IMG_4952IMG_4943Well—when you are on top of the ridge, that climb out to the edge of the pinnacle rock isn’t so hard—someone even built steps for you to use!!! (see the red arrow below) SmileAnd, no, I did not go out on the pinnacle! 

IMG_5023As we were eating our lunch it began to rain—we all donned rain gear—and the rain stopped!  Back at the bottom of the trail the cowboy and Larry talked the gang into trying a trail we flunked in spring, 2014 when still riding 4-wheelers.  YIKES!!!  It is amazing what these side by side ATVs will climb—see for yourself—it’s a short video. 

OK—I’m up to date now.  Tom and Sandy headed north to Minnesota Sunday morning and we left Mike and Eileen behind Sad smileto finish their original plans as Larry, Geri, Mike and Cathy joined us as we headed north to Moab.  And oh, boy is Moab ever busy!!!  The boondocking location we’ve always used is full to the brim with toyhaulers and ATVs!

Sunday, April 24, 2016

Arch Canyon

One of our all time favorite rides—we’ve done this ride once before but it was just as beautiful today as a year ago.  Eileen and Mike joined us again—6 rigs and 10 people.  Arch Canyon trail leads to a beautiful arch but the fun is in trying to spot the many ruins high above the trail.  One of the ruins—we call it “shelf ruin” as it’s the only ruin we’ve seen with shelves built into the walls.  There are also finger tip prints in the mud of the walls.  This ruin is one of two which are accessible for exploring—the rest of the Arch Canyon ruins we’ve discovered are way higher in the canyon walls than we want to climb!


IMG_4896Peep holes in the walls.


Lots of creek crossings, huge pine, cedar and cottonwood trees add to the beauty.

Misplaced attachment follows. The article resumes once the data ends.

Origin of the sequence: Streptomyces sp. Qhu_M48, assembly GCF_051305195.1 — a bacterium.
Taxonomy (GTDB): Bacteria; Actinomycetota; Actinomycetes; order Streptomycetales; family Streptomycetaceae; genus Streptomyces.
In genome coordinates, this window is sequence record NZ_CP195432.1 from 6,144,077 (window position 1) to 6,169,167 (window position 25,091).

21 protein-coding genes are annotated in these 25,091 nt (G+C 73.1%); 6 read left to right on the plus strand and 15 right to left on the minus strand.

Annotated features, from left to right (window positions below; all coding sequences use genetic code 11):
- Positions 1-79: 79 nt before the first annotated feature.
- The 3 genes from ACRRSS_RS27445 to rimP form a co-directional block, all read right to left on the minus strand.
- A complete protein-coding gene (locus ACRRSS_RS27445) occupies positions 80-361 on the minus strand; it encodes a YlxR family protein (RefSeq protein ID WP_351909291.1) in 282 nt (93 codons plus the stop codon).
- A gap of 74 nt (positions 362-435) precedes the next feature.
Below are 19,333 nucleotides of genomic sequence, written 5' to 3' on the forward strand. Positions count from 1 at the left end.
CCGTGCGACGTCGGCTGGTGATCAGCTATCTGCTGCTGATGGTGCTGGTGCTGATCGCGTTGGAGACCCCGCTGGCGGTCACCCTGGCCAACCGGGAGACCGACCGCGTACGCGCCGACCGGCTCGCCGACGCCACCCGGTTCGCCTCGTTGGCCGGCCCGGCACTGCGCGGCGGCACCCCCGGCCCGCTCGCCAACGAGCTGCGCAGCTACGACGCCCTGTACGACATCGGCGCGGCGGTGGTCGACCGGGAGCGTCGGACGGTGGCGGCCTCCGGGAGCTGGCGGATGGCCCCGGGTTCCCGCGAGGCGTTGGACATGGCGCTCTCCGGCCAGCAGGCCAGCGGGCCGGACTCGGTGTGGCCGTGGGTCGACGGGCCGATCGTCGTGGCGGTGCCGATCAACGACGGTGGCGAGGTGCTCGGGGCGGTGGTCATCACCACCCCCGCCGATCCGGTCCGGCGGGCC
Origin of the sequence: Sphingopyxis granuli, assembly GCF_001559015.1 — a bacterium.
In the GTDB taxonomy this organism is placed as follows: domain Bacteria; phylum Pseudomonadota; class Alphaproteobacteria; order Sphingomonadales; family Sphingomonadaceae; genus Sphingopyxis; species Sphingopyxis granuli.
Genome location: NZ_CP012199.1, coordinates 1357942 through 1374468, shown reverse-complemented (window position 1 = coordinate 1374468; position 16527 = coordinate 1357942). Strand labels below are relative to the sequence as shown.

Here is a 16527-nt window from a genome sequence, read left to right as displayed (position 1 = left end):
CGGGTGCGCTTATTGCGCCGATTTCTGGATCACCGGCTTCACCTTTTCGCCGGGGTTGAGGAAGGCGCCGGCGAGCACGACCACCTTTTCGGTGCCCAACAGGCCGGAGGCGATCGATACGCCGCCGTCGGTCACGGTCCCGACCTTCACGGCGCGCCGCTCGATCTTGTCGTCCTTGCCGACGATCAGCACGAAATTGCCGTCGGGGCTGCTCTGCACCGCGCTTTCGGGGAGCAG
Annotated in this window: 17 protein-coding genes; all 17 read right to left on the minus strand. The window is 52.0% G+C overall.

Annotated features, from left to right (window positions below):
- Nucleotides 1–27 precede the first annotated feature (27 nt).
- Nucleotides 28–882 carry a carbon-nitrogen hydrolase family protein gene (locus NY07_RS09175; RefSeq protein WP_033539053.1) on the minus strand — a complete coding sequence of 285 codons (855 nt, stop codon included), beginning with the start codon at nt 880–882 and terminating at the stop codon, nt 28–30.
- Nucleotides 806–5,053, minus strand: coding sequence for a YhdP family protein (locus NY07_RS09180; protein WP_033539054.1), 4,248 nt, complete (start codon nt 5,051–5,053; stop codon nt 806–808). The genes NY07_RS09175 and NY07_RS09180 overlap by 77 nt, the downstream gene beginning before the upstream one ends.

We took our time, arriving at the arch just after noon—just in time for lunch with a view!


Right before lunch, Larry stopped in front of us to use his binoculars—he had spotted a huge bird on top of a pinnacle rock formation.  As he looked through the binoculars he said, “that’s not a bird, that’s a man!!” 

IMG_4952IMG_4943I would say that guy got his exercise for the day and Larry had good eyesight!

We meandered back to the rigs and enjoyed happy hour sitting in the shade—our temps have warmed significantly! 


Friday, April 22, 2016

Ruins And Ruins

Early Tuesday morning we were on the move—closer to Bluff, Utah and River House Ruins.  Once we were all set up in our boondocking site at a set of old corrals in the bottom of Combs Wash we unloaded rigs and rode to River House Ruins—Larry and Geri have made several trips to this set of ruins in surprisingly good shape and this was our second trip there.  The ruins are set high in a cliff but it is possible to scramble up getting a better look at both the ruins and the surrounding countryside. 



Near River House Ruins is another treasure—Butler Wash petroglyph panels—towering rock walls covered with ancient petroglyphs--


IMG_4852and it is indeed a special place, I swear you can hear the chatter of the Native Americans who lived here so long ago.

Before reaching River House Ruins we stopped for a hike—at San Juan Hill where Morman pioneers found a way to cross Combs Ridge in the laste 1800’s.  It’s very hard to imagine the struggle these early settlers had crossing this rocky/steep ridge with loaded wagons, horses and oxen—and the women in long skirts!! 





IMG_4821Wednesday morning we were on the move again—this is just one of those kind of trips—not the most fun having to move every day but some of the gang are on their way north and we want them to see as much as possible.  We landed in Combs Wash again—but a little more north—a place we’ve camped before.   Our party makes up four rigs and we were a little worried about space—the largest spot was taken by a small motorhome/trailer and we were forced to join them, something we don’t like to do.  There’s an unwritten boondocking rule—don’t crowd—right Ellie???  They are a delightful couple, Mike and Eileen from Salt Lake City—we asked them to join us on our rides in this area and they readily agreed.

Wednesday afternoon was a short ride then a wonderful dinner of beef stew prepared by Sandy.  There are some ruins less than a mile from our campsite—again in surprisingly good shape.


OK—I think I am caught up to Thursday—I will post this blog when I can, no internet down here in the bottom of Combs Wash!